Both the petrol and diesel come with driver modes. There is a default City mode and also an Eco mode to maximize fuel economy. Just push the button and you will immediately notice a dip on the throttle response. We recommend to use the ECO mode only while cruising on the highway as the lazy throttle response may prove to be frustrating for the driver to wander in city or town.

Ride Quality & Safety

The ride quality on the TIAGO is pretty assuring and substantial. This car earns some browny points in this ride and handling department. The TIAGO is equipped with a monocoque chassis. The front is loaded with an independent MacPherson suspension setup while a semi independent twist beam suspension is deployed at the rear.  The car is shodded with 175/65 R14 Goodyear tyres. The top end variants which we are testing uses alloy wheels and a combination of disc and drum brakes(front and rear) respectively.

The suspension setup is tuned for a comfortable driving experience rather than outright cornering dynamics. Ride quality is plush like any other TATA offerings and the suspension clears out all the roughness and undulations of the road with aplomb. Out of the two petrol and diesel variants  we felt that the suspension set-up is better on the petrol TIAGO.  The diesel being the heavier of the two has stiffer front suspension and dampers. This results in the undulations and shocks creeping through the steering column as it is more front-heavy than its petrol sibling. Cruising  upwards of 100 kmph the TIAGO feels more planted and secure. The cornering mannerisms is taken care of by the corner stability control and ABS with EBD(ELECTRONIC BRAKE DISTRIBUTION).


The electric power steering felt unresponsive at times and the feedback was kind of lifeless. But as and when the speed increased the steering feels surefooted and provides you with ample confidence. ABS and EBD are driver airbags are standard across the entire range. The top end also comes  equipped with a co-passenger airbag at the front.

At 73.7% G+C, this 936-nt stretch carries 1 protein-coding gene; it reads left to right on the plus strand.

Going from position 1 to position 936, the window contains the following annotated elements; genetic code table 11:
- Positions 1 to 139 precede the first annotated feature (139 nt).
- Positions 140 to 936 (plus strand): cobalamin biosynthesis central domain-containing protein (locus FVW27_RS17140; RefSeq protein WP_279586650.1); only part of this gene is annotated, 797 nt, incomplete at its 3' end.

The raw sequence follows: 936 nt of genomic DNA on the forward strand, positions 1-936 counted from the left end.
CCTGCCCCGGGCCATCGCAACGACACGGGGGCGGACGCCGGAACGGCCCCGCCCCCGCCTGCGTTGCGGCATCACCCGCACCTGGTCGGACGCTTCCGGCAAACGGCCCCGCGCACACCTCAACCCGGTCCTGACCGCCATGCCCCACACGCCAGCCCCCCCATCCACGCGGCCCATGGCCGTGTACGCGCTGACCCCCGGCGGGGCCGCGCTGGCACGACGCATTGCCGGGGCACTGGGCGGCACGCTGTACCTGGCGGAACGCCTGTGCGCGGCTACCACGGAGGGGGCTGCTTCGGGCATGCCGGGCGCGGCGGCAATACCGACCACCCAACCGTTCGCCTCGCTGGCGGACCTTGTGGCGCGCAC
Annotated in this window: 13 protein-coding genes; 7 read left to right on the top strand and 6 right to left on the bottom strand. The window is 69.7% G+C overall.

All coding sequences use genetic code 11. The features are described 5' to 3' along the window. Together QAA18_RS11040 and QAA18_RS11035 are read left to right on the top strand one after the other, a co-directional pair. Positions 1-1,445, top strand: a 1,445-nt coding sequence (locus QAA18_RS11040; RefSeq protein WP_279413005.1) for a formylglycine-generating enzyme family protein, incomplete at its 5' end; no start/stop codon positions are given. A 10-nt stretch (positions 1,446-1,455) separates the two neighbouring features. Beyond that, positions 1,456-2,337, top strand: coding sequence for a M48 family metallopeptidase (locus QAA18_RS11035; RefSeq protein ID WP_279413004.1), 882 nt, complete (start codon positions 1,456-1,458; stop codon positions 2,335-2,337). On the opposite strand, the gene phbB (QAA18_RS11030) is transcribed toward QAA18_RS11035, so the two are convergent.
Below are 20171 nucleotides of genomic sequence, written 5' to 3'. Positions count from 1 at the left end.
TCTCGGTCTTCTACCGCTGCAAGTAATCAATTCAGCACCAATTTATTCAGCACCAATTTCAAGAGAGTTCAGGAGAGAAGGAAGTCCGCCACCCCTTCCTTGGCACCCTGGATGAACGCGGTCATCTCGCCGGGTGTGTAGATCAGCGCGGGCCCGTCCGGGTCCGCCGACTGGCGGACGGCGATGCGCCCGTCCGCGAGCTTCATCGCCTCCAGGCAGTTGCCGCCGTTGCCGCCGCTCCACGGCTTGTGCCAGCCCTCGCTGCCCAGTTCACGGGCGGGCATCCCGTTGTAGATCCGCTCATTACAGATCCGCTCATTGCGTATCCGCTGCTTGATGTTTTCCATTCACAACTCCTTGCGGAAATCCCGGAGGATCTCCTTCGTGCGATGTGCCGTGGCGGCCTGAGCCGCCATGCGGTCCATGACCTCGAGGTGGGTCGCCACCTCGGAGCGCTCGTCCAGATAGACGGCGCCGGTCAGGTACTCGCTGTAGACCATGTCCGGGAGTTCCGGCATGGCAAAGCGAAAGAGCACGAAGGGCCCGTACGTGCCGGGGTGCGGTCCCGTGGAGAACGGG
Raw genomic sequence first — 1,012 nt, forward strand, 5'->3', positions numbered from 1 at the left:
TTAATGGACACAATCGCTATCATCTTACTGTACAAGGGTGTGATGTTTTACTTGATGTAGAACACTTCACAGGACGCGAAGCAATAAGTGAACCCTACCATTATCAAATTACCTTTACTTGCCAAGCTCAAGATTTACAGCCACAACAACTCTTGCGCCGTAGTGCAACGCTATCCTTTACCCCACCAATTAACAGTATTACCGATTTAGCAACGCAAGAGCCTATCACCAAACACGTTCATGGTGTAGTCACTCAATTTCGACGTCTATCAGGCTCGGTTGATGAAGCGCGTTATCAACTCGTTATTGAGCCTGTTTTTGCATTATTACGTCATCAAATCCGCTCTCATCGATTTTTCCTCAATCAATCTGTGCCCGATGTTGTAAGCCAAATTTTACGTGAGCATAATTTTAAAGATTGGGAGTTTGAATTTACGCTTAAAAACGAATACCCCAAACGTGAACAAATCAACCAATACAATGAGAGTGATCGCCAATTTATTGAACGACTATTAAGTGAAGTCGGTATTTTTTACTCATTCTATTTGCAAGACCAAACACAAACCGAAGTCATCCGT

The New Tata Tiago 2017 has two modes – Eco and City.  The petrol engine has a fuel efficiency of 23.84km/l and for diesel it is 27.28km/l. Both these are as per the ARAI cycle. In the real world driving conditions we got a fuel efficiency of 14kmpl to 16kmpl  from the petrol engine and from the diesel we got an average fuel efficiency of 20kmpl to 22 kmpl which is pretty impressive. On the highway you get even better economy figures. But it all depends upon the nature of the roads, riding style and throttle input.

Service Network & Maintenance

The service quality and network from TATA still remains a gamble. Sure TIAGO is much more assuring in terms of overall build quality but the service record of TATA  from the service centres is pretty dicey. The service network is far behind than that of Maruti and Hyundai. How TATA manages to overcome their service network problems is yet to be seen. Spare parts availability and cost shouldn’t be a bother considering TATA has invested so much on the research  and development. 

Suggestto Verdict

Tata has managed to bring out an impressive product after a long time. Tata has put their heart and soul into the TIAGO and it does shine out. With a premium and feature rich cabin along with attractive looks the TATA Tiago is the best value for money proposition that you can find in the market today. WIth it’s decent driving experience and a well rounded package Tiago is sure here to make history like the INDICA. The Engine could have been better but hey it manages to tick in all the right boxes on the practicality front. Many buyers would actually buy it for it’s impressive fuel efficiency. Tiago has put TATA back into the race!

General Details


Engine Configuration

Cubic Capacity


3746 mm

Fuel Economy

Tank Capacity
35 litres

Chasis and Suspension

Monocoque Chassis


Sporty 3 dimensional headlamps

Chasis and Suspension


Brakes and Safety